At some point during any debate a narrative emerges which, unless challenged, starts to become accepted as the truth. One such narrative is that ‘Scotland voted Remain’ whereas ‘England voted Leave’. It is true that 62% of voters in Scotland voted Remain in 2016, but it’s often forgotten that over a million (1,019,322 or 38%) voted Leave. From the way the SNP talk, you’d think that everyone in Scotland voted Remain. Similarly, based on the SNP narrative, you’d be forgiven for thinking that the vast majority of people in England voted Leave. In fact, 46.6% (13,266, 966) of voters in England voted Remain. In the London borough of Wandsworth, the proportion was 75%.
The SNP are of course not alone in pushing this kind of simplistic spin, but it certainly suits their binary Scotland v England narrative, the logical conclusion of which is that the two countries are so incompatible that separation is the only possible solution. The inconvenient fact for the SNP is that English Leave votes were not enough to secure a Leave victory. The overall UK majority for Leave depended on votes from the other three nations of the UK, not least the million who voted leave in Scotland.
The other problem with the Scotland v England narrative the SNP favour is that it assumes a strong degree of homogeneity in both countries. The reality is that parts of England have more in common with parts of Scotland than other places in England. Is Glasgow so different from Liverpool? Are the fishing communities of Cornwall so different from their counterparts in Scotland? No, of course not. And maybe what they also have in common is their mutual sense of dislocation from London.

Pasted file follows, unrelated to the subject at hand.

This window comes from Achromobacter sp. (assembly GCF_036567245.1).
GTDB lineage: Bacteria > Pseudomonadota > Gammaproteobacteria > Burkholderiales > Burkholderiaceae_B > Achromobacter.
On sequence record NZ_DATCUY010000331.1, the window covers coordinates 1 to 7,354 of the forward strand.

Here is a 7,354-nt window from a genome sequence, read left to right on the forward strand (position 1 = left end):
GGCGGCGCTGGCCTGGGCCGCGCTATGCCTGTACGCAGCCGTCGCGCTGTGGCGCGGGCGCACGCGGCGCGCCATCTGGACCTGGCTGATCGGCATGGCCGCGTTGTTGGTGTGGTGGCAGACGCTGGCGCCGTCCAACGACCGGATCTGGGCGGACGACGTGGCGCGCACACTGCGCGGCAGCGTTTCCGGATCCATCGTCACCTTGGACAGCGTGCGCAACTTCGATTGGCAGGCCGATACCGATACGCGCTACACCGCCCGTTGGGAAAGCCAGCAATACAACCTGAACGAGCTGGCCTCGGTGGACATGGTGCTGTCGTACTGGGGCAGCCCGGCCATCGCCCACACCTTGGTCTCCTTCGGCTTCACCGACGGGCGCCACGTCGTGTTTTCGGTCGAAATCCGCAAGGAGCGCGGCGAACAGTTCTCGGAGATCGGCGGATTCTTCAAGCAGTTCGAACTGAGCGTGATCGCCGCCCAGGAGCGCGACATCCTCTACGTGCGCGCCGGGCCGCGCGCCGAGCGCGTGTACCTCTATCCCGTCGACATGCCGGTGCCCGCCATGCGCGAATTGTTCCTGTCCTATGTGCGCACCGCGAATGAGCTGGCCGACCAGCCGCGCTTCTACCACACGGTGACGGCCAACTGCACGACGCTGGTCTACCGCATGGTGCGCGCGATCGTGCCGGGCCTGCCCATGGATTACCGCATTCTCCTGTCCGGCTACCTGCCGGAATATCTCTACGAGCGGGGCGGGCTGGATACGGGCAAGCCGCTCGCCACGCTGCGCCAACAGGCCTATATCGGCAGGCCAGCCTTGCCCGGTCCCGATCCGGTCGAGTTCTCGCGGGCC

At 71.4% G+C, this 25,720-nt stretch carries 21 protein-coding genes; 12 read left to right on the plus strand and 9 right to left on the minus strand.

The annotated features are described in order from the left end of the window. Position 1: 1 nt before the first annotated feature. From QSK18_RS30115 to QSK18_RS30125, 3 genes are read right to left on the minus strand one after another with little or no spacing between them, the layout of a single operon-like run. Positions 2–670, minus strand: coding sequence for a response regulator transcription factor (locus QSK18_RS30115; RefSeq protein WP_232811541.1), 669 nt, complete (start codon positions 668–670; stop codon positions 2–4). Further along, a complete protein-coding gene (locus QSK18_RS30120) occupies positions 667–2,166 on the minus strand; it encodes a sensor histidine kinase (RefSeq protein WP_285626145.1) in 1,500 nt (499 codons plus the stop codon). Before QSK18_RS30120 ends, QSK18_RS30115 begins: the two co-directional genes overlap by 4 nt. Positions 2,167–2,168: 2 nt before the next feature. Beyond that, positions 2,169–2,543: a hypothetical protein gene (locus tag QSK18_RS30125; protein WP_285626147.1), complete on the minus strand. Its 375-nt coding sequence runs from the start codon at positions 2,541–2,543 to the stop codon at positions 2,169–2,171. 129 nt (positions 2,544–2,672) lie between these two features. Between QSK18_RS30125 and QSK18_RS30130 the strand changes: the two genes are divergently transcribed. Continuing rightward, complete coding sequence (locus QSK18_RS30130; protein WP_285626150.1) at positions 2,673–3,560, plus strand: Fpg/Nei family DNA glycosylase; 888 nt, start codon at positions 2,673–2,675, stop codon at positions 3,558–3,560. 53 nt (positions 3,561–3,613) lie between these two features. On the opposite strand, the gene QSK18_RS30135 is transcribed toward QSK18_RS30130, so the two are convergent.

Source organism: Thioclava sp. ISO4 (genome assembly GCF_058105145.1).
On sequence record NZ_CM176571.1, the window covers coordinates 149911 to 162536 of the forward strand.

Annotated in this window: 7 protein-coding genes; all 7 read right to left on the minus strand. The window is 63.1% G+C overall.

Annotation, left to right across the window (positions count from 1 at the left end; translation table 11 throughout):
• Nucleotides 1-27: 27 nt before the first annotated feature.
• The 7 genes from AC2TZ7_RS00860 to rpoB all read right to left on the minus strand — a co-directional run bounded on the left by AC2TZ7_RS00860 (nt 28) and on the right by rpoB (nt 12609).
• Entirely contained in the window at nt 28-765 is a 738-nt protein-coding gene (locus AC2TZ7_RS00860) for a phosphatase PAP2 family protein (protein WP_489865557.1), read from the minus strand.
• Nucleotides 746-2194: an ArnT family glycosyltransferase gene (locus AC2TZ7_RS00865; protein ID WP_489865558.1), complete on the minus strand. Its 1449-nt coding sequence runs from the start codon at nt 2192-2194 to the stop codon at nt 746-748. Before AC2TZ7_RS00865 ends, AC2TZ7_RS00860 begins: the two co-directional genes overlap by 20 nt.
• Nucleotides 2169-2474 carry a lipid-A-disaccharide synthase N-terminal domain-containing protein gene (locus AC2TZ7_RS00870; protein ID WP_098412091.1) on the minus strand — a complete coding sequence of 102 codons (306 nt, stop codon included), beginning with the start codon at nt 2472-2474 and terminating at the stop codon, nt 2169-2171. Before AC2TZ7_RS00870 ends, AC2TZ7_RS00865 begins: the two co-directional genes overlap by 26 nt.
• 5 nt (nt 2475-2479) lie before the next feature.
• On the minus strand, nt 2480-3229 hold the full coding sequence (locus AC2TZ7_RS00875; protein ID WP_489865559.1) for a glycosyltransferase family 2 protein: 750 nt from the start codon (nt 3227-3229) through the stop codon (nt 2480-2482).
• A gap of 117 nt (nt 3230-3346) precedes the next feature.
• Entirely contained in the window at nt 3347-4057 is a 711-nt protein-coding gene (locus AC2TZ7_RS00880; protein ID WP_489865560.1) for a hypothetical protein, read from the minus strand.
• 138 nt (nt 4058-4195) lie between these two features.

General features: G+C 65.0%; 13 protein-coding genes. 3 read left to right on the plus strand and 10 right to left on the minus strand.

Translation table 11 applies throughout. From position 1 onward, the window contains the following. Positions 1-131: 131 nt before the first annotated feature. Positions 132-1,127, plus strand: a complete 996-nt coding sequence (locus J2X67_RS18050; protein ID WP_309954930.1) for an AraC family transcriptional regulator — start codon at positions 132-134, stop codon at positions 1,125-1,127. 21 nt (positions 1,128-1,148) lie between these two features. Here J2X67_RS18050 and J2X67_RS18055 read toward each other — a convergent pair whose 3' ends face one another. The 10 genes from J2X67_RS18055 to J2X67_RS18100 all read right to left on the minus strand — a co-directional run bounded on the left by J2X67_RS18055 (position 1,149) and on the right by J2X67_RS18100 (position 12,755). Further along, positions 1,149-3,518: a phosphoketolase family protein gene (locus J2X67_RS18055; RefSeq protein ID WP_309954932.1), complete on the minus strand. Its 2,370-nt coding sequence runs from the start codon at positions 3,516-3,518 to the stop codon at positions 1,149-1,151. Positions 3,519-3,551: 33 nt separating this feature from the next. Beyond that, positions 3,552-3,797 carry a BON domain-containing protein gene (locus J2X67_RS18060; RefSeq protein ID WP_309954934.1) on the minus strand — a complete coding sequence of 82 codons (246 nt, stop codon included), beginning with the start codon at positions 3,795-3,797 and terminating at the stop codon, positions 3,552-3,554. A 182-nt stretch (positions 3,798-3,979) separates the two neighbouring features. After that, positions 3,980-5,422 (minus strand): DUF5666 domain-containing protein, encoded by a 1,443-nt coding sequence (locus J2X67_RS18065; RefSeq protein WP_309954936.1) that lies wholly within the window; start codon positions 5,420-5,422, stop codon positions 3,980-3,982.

Indeed, in recent years, regionalism has been playing a stronger role in British politics. The Yorkshire Party has been growing in popularity and is campaigning for greater autonomy for England’s largest county; Mebyon Kernow is doing the same in Cornwall and Llais Gwnyedd is advocating for more autonomy in north Wales. And in Scotland, the Shetland Islands Council has argued that island communities feel undervalued and ignored by Edinburgh.
Reflecting this increased regionalism, there has been a move for greater devolution within parts of England, witnessed by the establishment of powerful new mayoral authorities in Manchester, Liverpool and the West of England. This increased regionalism may in turn lead to a more federal constitutional framework, something Keir Starmer has recently proposed. Starmer’s proposal for a UK-wide constitutional convention to consider these complex matters is certainly welcome, preferably as apolitical as possible.
Let’s beware of false narratives in British politics, not least the SNP’s mantra that it speaks for Scotland. It doesn’t. Other voices need to be heard.
Trevor Slack, Scotland in Union supporter.